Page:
Consider this scenario.
Two people plan a bank robbery. One sits outside in the getaway car while the other one gets the money, but also fatally shoots a teller. Captured after a police chase, both suspects are charged with the robbery and the murder. In death penalty states, they may face capital punishment. In Massachusetts, they face up to life imprisonment.
The charge is called “felony murder,” a rule codified into law in most states, including Massachusetts, and the federal government. It is derived from English common law, dating from the 12th century, but modernized in the 18th.
Is it fair and just?
The Massachusetts Supreme Judicial Court (SJC) less than two years ago modified the commonwealth’s version of the rule when it declared that the prosecution must meet three requirements. The case, Commonwealth v. Timothy Brown, involved the deaths of two brothers who were robbed during a home invasion. Although Brown was not at the scene, he supplied a weapon and the hooded sweatshirts worn by the perpetrators. He was found guilty of first-degree felony murder.
The SJC in a unanimous decision declared that the Massachusetts felony murder law is constitutional, but the court narrowed the rule. The prosecution, Justice Frank Graziano ruled, must “prove beyond a reasonable doubt that the defendant 1) intended to kill or 2) caused “grievous bodily harm” or 3) acted in a way he knew in advance that there was “a plain and strong likelihood that death would result.”
Brown had no such intent — he wasn’t even there. The court held that a second-degree murder charge was appropriate. In this way, the SJC narrowed the scope of the felony murder law in Massachusetts, but did that make it fair and just?
Consider this recent parallel case in Maryland. Four teenagers stole a Jeep Wagoneer last year and went out to rob houses. When a police officer arrived at the scene and left her cruiser, the getaway driver ran over her, killing her. The other three were in the house they broke into, and had no idea what happened until police backup arrived and arrested all four. The state charged all with felony murder in the first degree.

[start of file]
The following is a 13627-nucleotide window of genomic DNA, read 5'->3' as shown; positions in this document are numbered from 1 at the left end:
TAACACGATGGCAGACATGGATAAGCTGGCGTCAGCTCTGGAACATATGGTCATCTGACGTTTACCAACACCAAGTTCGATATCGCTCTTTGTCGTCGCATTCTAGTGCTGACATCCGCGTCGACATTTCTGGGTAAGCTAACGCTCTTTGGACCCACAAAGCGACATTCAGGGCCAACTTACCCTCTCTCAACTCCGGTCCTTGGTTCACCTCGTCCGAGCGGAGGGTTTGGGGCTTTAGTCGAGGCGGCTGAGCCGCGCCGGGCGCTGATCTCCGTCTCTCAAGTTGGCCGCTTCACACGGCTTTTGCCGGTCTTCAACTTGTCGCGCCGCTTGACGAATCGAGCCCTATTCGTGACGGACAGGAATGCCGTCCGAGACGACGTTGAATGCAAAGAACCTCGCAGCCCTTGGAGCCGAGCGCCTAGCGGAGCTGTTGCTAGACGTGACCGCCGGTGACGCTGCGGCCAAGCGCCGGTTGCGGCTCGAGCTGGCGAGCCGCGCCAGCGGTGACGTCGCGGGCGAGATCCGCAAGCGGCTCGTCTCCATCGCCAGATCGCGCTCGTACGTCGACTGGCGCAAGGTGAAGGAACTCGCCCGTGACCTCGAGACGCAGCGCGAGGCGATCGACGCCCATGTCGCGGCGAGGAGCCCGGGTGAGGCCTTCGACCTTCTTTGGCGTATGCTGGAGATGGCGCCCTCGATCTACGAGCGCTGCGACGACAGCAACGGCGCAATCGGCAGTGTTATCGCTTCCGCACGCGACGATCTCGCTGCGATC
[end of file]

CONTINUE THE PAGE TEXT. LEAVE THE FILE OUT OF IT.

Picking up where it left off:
In a trial last fall, the driver of the Jeep was convicted, and now faces life imprisonment. His sentencing will take place in July. Fearing that the same fate awaited them, the three others, in a plea bargain, accepted their guilt of the felony murder charge and now face 30 years in jail.
Laying aside the conviction of the driver who killed the police officer, should the other three face the same charge as the perpetrator? Surely they will not face life imprisonment, and neither did Brown in Massachusetts.
Here’s the rub: The U.S. Supreme Court has long been skeptical of felony murder charges. In 1987, in Tison v. Arizona, the court ruled that for a jury to determine whether a person is guilty of the charge, the prosecution must prove beyond a reasonable doubt that the defendants possessed “a reckless indifference to human life.” How could the Massachusetts Brown or the three Maryland teenagers have displayed such a “reckless indifference” if they did not even know that a death had taken place?
While the SJC narrowed the definition of what constitutes felony murder with its three prongs, perhaps it is time to set aside the felony murder rule as a vestige of life in early modern English common law, and not part of our contemporary sense of fairness and justice.
Jack Fruchtman, a seasonal Aquinnah resident, teaches constitutional law and politics at Maryland’s Towson University.